Adventure to Taupo
Submitted: Friday, 20th May 2005 by Paul Russell

Lake Taupo Astrophotographyfest, New Zealand. – With an Australian Flavour

As most of you will be aware of by now, the New Zealand chapter of Ice In Space has just held its inaugural Astrophotography convention (May 6,7, 8) in the picturesque hinterlands of the North Island of New Zealand. The scenic area chosen was in the lush rolling hills to the north west of Lake Taupo. I thought that the journey and imaging at this remote and idyllic location had the potential to be an adventure to remember. I was so right! But as it turned out, not always in ways I had expected.

But rather than jump ahead to the brilliant nights and the fabulous company, let’s start where all great adventures start……at the beginning.

Earlier this year our compatriots from The Land of the Long White Cloud announced the likelihood of a get together in NZ for the purpose of bringing astrophotography buffs from all around NZ, to pick each others brains over for interesting and useful techniques to improve their own imaging techniques. And being the good blokes they are they extended an invitation to the Aussie members of this auspicious site. Needless to say I jumped at the chance to see a bit more of NZ and expand my imaging skill at the same time. For a while there I thought I might be the only Aussie to cross the dark and stormy Tasman. Not so! My fellow intrepid adventurer westsky (David Rigley) from Brisbane threw his hat in the ring. Two against a possible barrage of Kiwi imagers, sounded about as even as a Bledislow cup match. We were up for the task. So after numerous PMs and a phone call or two, the tickets were booked, the car was booked and we were ready to pounce.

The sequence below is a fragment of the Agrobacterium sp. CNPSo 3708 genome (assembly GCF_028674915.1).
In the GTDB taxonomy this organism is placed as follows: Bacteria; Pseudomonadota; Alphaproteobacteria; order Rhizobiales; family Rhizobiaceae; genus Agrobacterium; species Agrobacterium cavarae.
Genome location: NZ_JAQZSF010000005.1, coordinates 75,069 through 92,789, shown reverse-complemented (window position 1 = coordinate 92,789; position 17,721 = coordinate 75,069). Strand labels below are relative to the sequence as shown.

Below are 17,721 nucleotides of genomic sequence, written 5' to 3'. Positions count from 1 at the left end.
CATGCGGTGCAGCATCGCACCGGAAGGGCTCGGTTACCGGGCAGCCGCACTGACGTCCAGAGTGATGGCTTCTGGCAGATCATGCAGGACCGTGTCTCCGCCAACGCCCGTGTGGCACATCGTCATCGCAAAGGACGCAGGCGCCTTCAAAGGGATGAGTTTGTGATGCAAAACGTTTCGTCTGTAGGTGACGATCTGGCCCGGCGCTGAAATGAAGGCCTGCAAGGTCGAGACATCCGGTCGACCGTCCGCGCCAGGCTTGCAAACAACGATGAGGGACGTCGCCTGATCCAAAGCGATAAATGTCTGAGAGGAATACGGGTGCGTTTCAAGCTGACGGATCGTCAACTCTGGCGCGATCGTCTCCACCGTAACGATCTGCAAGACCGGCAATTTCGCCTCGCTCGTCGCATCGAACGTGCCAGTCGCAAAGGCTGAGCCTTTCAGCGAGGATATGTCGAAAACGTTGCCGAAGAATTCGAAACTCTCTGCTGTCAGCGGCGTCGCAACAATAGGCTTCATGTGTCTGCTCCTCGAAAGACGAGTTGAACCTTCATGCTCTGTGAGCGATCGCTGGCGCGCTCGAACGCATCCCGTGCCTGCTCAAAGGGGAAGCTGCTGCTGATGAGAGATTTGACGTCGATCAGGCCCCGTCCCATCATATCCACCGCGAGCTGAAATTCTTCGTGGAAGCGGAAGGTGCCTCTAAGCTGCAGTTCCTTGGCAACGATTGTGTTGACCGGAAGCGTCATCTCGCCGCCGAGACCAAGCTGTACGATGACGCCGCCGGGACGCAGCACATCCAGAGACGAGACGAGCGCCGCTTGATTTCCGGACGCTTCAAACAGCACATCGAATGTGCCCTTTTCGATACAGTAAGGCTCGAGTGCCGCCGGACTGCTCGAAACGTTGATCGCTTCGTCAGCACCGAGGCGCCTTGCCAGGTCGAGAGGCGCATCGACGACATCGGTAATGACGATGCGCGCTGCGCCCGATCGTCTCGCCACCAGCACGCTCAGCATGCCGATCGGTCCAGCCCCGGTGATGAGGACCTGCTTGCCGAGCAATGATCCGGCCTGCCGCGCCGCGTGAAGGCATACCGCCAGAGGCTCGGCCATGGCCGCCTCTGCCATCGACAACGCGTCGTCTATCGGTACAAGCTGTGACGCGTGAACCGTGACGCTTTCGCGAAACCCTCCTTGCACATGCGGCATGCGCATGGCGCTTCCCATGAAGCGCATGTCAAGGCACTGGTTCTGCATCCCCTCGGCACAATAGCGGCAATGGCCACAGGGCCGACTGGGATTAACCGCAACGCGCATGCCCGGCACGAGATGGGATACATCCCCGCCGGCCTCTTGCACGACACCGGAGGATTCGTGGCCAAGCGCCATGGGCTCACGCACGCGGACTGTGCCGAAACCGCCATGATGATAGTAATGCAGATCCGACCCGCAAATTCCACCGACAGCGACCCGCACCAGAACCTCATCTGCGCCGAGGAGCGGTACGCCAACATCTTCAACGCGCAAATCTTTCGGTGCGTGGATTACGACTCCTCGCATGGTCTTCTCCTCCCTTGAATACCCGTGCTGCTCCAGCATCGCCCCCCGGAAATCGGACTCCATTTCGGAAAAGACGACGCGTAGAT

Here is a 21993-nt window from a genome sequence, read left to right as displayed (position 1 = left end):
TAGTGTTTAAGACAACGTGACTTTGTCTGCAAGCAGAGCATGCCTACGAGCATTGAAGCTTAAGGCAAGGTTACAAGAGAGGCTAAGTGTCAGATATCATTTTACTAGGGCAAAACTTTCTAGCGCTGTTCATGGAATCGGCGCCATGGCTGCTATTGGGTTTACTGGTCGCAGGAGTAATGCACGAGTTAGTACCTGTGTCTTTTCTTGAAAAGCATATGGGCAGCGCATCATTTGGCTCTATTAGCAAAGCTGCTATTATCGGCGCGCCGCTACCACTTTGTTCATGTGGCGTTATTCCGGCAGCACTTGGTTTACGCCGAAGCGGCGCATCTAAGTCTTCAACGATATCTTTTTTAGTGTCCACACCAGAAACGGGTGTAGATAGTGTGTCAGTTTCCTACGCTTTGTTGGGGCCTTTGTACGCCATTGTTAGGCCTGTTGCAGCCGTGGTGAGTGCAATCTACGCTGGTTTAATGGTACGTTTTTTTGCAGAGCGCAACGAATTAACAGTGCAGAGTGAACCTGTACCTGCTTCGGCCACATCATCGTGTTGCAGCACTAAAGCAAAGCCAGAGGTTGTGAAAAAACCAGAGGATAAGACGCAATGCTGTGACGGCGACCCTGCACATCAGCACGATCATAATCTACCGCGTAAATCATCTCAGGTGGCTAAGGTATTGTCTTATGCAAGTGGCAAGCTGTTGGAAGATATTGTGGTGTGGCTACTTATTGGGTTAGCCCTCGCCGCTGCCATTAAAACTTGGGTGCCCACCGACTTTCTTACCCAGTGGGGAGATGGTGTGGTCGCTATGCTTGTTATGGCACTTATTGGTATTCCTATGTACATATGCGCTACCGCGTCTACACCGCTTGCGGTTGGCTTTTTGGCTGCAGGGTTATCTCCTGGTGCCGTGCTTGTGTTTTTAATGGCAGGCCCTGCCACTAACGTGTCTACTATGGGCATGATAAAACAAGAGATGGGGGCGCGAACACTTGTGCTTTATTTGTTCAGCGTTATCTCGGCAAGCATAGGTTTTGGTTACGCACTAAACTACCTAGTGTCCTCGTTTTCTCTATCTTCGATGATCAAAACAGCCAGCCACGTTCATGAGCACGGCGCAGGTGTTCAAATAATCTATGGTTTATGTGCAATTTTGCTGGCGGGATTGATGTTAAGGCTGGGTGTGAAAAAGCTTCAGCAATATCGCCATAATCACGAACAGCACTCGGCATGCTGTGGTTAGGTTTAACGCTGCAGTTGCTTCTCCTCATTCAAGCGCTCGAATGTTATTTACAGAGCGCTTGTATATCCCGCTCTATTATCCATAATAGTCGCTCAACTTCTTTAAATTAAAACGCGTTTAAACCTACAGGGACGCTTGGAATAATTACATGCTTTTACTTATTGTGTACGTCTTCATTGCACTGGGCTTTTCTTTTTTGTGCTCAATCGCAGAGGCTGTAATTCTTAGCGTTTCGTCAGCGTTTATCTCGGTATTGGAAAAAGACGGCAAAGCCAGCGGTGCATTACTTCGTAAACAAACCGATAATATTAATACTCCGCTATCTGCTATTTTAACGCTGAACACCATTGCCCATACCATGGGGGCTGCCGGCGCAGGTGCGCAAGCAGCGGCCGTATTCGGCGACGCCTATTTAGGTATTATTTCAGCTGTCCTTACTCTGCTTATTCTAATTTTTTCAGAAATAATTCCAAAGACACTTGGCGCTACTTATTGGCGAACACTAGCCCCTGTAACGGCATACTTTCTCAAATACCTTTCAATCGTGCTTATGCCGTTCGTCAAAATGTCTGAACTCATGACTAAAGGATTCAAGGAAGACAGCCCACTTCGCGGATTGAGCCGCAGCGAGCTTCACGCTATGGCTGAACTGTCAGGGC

Now this was to be no ordinary trip to the NZ countryside. This was to be a bare bones, no holds barred festival. How bare bones? Well tents in the wilderness (well not quite, it was in fact a deer farm, but more on that later) at between 450 and 500 meters above sea level in late autumn in Central North Island. This was going to be brisk to say the least. But we were up to the challenge. How no holds barred? You used whatever you could bring, beg or borrow to image with. Now that was a real challenge with a 20kg each weight limit on our baggage. Looks like we’ll be leaving some clothes at home to get as much in as possible. Besides if you’re going into the wilderness who cares that you haven’t showered or changed in three days.

But a stroke of luck came our way in the form of David’s son, George. He decided to come with us. Yes! We had another 20 kg to play with, and we needed every gram. Then our good friend Gary Beal threw a spanner in the works. (Damn you Gary I’m a sucker for temptation) He put his Losmandy GM-8 up for sale on the site, and I definitely wanted one of those. How can we reduce our packs so David could still take his mount head, rings and weights and all our accessories including cameras, laptops etc, over and still have enough weight allowance so I could possibly bring back 20 kg of telescope mount and tripod. Yep. Less clothes. Well even with the minimum we thought would be safe to keep us from getting hypothermia, we only managed to get around 10 kg of “freeboard”. That was good enough. We were on a mission. And on the 5th of May our mission/adventure really started.